Wherever you are in your career, I wish you success, peace, but most of all, good health.

Janice XO

If you are new to my writing, please visit me at or on FB at The Empowered Employee


  • reply

    Wow, Janice – I LOVE how you write about your experience. Your voice has so much heart, is so relatable and we are just seeing the beginnings of an amazing career ahead. Your blog and FB presence have all the early hallmarks of a runaway success.

    Certainly you ARE already touching lives – as far away as here in WA! I hope you get to visit one day and meet ALL the people whose lives you have touched – including my own clients with workplace bullying issues who I refer to your blog all the time!

    January 12, 2019
  • reply

    Graeme Raine

    Hi Janice,
    Another well written blog you do have a way with words. If not what happened to both of us we would have never met on the Internet.

    Just an update on the photo. Since resigning and that photo was about a month later I now work for a great CEO a lovely supportive management team and fantastic co-workers in mental health. A job I did not even know existed so at 61 years old I changed career!

    I love getting up to go to work again. My new manager last year gave me six months away from my work, holding my job open so we could travel around Australia with a caravan.

    Forgiveness to me seems to put a responsibility onto the bullied worker I see no need for this to be a focus to move on. It may or may not come later as gratitude overtakes the hurt.

    I hope others can find the pathway to becoming better. It is a tough place to be and you are in a supportive place here.

    January 14, 2019
  • reply

    Jill Rodriguez

    After catching up on your blog posts, I am going to listen to my friends differently as they complain about their jobs (which so often is the case). I will be able to read between the lines and maybe not only offer my attention and words of encouragement, but some sold resources and better questions to help reveal if workplace bullying is the root cause. Whether or not you have been personally affected by workplace bullying, we can all have eyes and ears on the street to support the fight against and bring awareness to this growing problem. Thanks for opening my eyes, Janice!

    January 24, 2019
  • reply

    Michael Lapointe

    Hmm … no I haven’t forgiven those who bullied me back in 2011 but for the most part I’ve had let that go due to time and then going through another bout of bullying over the past 3 years. I don’t have too much hard feelings about my 2nd bullying experience since I immediately recognized it for what it was back in 2016. Still I tried to make it work … getting around my employer’s fragile ego and trying to convince him that I had worthwhile ideas on the job. I won’t get into details because I quit that job in May 2020 … I don’t have any more time to waste on such trivial BS in appeasing a bully’s ego.

    Before I took that job in September 2016, I had a heart attack on April 25th, 2016 … a rare heart condition that usually happens to women; Spontaneous Coronary Artery Dissection. My heart was clear … no plaque … but what was happening was my determination to ‘get back’ at those who wronged me in 2011 who bullied and fired me from my 6 figure income. STRESS caused the heart attack. 5 years of turmoil and struggle led to mental health problems and chronic health conditions; diabetes 2 in February 2015, SCAD heart attack in April 2016, and psoriatic arthritis in May 2016. After my SCAD, I had to rethink how I was approaching my memories and feelings of 2011. Still couldn’t forgive… I was under a non-disclosure agreement and the municipality refused to lift those NDAs that literally dozens were forced to sign (sign or get no severance package … I was given 3 days to decide) under duress. So I decided to ‘let it go’ for the sake of my own heart literally. I certainly had a good example of a baseline toxic environment after that. The experience also taught me a lot on how to recognize toxic relationships and how to not simply accept them. I am certainly more forthright and even more a no-BS kind of person because I’m fighting for my health. Bad experiences with leadership still threaten to trigger my illnesses. The trauma is engrained … I’ve accepted that the employers of 2011 and 2016 don’t give a s**t about my health but I do care. That’s why I try to keep my power now and not give it away to bullies no matter how hard I may initially try to make it work in a toxic workplace. Health trumps all. No health means no life. Still dealing with engrained trauma … the more I dig … the more I discover what other factors have affected my mental health besides my bullying incident. So you see, it was a blessing in disguise. Far from fully recovered but I’m still better off today.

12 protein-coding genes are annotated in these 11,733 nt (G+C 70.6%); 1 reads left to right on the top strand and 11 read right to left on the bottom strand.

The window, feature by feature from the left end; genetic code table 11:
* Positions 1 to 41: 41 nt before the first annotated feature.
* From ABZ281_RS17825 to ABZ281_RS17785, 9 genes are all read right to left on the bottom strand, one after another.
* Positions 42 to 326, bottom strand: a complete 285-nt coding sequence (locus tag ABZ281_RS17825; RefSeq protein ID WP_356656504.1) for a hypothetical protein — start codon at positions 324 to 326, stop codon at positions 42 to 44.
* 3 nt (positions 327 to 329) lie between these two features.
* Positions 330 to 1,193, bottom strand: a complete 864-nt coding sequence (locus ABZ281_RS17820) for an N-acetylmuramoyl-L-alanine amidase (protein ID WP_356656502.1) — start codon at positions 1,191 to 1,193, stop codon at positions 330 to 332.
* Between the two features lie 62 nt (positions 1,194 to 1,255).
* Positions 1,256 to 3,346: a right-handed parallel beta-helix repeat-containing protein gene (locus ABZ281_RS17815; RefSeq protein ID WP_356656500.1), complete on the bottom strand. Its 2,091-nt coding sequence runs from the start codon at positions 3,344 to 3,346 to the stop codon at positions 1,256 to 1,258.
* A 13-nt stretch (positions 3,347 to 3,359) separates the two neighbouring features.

September 14, 2020
  • reply

    Allen Chan

    Regarding Phase 2, we need to acknowledge this type of bullying is injurious to our mental and physical health. I think we should reframe these experiences to being like an attack by a pack of wolves or other wild beasts. We would feel no regret or shame if we survived and escaped from their assault.

    October 9, 2020